Compare Popular Therapy Techniques: CBT, DBT, EMDR and Somatic

Written by Nicole Laoutaris
Last updated on: May 09, 2024
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As a starting point, we’ll talk about popular modalities that fit into these two broader categories: cognitive (mind) and somatic (physical)

Cognitive vs. somatic modalities

Cognitive therapies are about the mind and how thoughts relate to your emotions and behaviours. It’s about finding patterns and working on skills to improve those thought and behaviour cycles for more positive outcomes. 

Somatic therapies are about addressing the impact that mental health distress has on our nervous system. These practices draw from evidence that we carry trauma in our bodies, and that there are physical cues of stress that our consciousness might sometimes miss. By understanding the physical signals our bodies give us, we can better regulate stress and heal.


Within the broader category of cognitive therapies, we’re going to focus on the difference between cognitive behaviour therapy (CBT) and dialectical behaviour therapy (DBT). 

Cognitive behaviour therapy (CBT) teaches you new ways of thinking, acting, and reacting to certain situations. A therapist will help guide you through understanding distorted thought patterns, how our thought patterns create our view of the world around us, and how that impacts our behaviours and emotions. CBT is usually more structured than traditional talk therapy, it’s usually limited to a certain number of sessions, and will often involve homework to do between sessions. 

Dialectical behaviour therapy (DBT) is a form of CBT that is shown to be more effective for patients who experience heightened emotional responses, or who exhibit more self-destructive or impulsive behaviours compared to the average person. The word dialectical refers to opposing forces existing; two different things may be true at once. It helps patients move out of all-or-nothing thinking that leads to emotionally intense responses. There is a focus on social interactions and relationships in DBT, so this often involves group therapy as well as one-on-one sessions. 

Somatic therapy vs. EMDR

Have you ever had an upset stomach when you’re stressed? Somatic therapy relies on the knowledge that we carry trauma in our physical selves and there is a connection between our bodies, minds and behaviours. Within that category, Somatic experiencing and ​​eye movement desensitization and reprocessing (EMDR) are common techniques.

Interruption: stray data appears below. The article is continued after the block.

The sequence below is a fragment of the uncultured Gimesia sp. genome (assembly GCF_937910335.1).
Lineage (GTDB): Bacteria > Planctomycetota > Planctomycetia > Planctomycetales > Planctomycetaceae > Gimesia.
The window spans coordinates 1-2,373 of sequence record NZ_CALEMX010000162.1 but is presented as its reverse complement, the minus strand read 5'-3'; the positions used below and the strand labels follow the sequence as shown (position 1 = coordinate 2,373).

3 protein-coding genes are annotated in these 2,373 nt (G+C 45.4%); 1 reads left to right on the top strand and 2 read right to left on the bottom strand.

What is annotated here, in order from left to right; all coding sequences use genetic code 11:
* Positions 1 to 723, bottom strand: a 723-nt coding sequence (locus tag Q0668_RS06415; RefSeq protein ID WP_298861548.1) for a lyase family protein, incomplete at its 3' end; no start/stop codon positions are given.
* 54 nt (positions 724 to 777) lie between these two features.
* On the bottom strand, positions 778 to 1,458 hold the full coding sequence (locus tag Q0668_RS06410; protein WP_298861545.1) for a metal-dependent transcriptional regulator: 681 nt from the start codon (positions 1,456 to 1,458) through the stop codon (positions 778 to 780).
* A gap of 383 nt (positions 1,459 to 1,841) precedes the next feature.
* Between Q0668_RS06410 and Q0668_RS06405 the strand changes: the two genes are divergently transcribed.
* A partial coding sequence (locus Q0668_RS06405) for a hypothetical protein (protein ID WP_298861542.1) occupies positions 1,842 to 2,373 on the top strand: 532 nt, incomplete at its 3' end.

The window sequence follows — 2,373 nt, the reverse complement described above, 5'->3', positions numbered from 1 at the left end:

Somatic therapy or somatic experiencing looks at the interconnection of our nervous system and mental health. Our body reacts to stressors as what’s commonly described as our fight, flight or freeze response—think reactions like muscle tension, increased heart or breathing rates, becoming flush, etc. Our bodies release certain hormones during times of stress, and prolonged physical reactions like this can have long lasting impacts on how our bodies work. We can get stuck. Somatic therapy focuses on the freeze response, and aims to move out of that trapped feeling. At a high level, somatic therapy involves recognizing body sensations and learning how to discharge them to calm the body and address the mind.

​​Eye movement desensitization and reprocessing (EMDR) was initially developed to treat post-traumatic stress disorder (PTSD). Traumatic past experiences or memories can manifest in unwanted ways in the future, such as anger or panic, anxiety, or depression. This can occur consciously or unconsciously. EMDR treatment will first involve identifying these sources. Then, when recalling those memories, a therapist will guide you through eye movements (perhaps following the movements of a pen in front of you). This is said to help create new thoughts about that memory or event at a neurological level, helping you process and move past them.

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About the Author

Nicole Laoutaris

Nicole Laoutaris is a freelance writer and adult learning professional based in the Greater Toronto Area. She specializes in educational content for brands and companies in industries such as mental health, pet health, lifestyle and wellness, cannabis, and personal finance. Nicole holds a double undergraduate degree in Communications and Film studies from Wilfrid Laurier University, and post-graduate certificate in Corporate Communications from Seneca College. She currently lives in Hamilton Ontario with her spouse and her cat.